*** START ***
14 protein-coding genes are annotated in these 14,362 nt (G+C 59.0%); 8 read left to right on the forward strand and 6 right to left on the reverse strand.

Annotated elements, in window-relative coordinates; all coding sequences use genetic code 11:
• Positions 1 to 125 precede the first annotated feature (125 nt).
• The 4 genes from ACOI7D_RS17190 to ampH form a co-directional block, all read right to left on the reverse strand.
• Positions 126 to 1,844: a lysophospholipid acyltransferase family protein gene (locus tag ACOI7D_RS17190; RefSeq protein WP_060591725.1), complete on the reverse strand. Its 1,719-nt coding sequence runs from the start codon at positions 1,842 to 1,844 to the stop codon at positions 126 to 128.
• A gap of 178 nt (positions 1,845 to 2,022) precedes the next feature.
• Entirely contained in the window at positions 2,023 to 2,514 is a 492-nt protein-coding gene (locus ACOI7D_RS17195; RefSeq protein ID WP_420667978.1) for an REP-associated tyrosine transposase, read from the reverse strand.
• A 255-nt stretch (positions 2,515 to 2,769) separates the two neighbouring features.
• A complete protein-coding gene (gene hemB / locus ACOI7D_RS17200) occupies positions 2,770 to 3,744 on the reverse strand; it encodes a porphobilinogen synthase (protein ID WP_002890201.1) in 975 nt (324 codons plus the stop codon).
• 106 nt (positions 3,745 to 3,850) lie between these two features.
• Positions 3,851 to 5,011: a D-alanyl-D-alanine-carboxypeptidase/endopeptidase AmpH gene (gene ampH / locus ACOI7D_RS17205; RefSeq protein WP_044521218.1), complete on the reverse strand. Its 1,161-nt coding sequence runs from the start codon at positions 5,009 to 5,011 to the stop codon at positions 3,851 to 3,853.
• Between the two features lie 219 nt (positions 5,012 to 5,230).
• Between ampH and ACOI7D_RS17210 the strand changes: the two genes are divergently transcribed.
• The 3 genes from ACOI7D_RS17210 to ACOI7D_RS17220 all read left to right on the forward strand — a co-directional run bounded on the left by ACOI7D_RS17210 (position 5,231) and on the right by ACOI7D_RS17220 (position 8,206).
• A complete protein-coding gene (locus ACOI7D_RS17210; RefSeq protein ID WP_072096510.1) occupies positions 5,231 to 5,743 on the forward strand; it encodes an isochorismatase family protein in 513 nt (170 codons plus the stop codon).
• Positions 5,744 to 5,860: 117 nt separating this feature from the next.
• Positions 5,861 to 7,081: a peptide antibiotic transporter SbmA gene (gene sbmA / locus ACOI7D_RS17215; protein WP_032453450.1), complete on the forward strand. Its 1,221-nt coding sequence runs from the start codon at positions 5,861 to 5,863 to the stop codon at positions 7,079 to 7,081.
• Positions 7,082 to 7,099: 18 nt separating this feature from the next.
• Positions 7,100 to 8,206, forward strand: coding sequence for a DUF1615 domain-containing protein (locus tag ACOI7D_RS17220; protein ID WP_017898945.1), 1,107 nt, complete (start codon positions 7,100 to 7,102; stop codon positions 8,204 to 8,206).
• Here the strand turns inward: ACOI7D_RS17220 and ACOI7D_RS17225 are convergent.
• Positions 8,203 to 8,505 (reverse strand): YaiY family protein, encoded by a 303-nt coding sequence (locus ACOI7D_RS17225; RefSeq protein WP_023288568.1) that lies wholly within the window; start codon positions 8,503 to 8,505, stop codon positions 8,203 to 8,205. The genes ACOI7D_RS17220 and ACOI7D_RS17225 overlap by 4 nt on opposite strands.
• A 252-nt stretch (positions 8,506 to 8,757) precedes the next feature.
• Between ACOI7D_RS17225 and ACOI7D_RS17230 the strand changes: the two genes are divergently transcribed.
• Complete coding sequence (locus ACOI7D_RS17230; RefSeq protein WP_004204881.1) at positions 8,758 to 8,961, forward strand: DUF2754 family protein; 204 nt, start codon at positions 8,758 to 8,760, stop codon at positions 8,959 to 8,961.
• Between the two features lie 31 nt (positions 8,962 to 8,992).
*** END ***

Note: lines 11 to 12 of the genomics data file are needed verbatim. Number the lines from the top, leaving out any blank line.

• Positions 3,851 to 5,011: a D-alanyl-D-alanine-carboxypeptidase/endopeptidase AmpH gene (gene ampH / locus ACOI7D_RS17205; RefSeq protein WP_044521218.1), complete on the reverse strand. Its 1,161-nt coding sequence runs from the start codon at positions 5,009 to 5,011 to the stop codon at positions 3,851 to 3,853.
• Between the two features lie 219 nt (positions 5,012 to 5,230).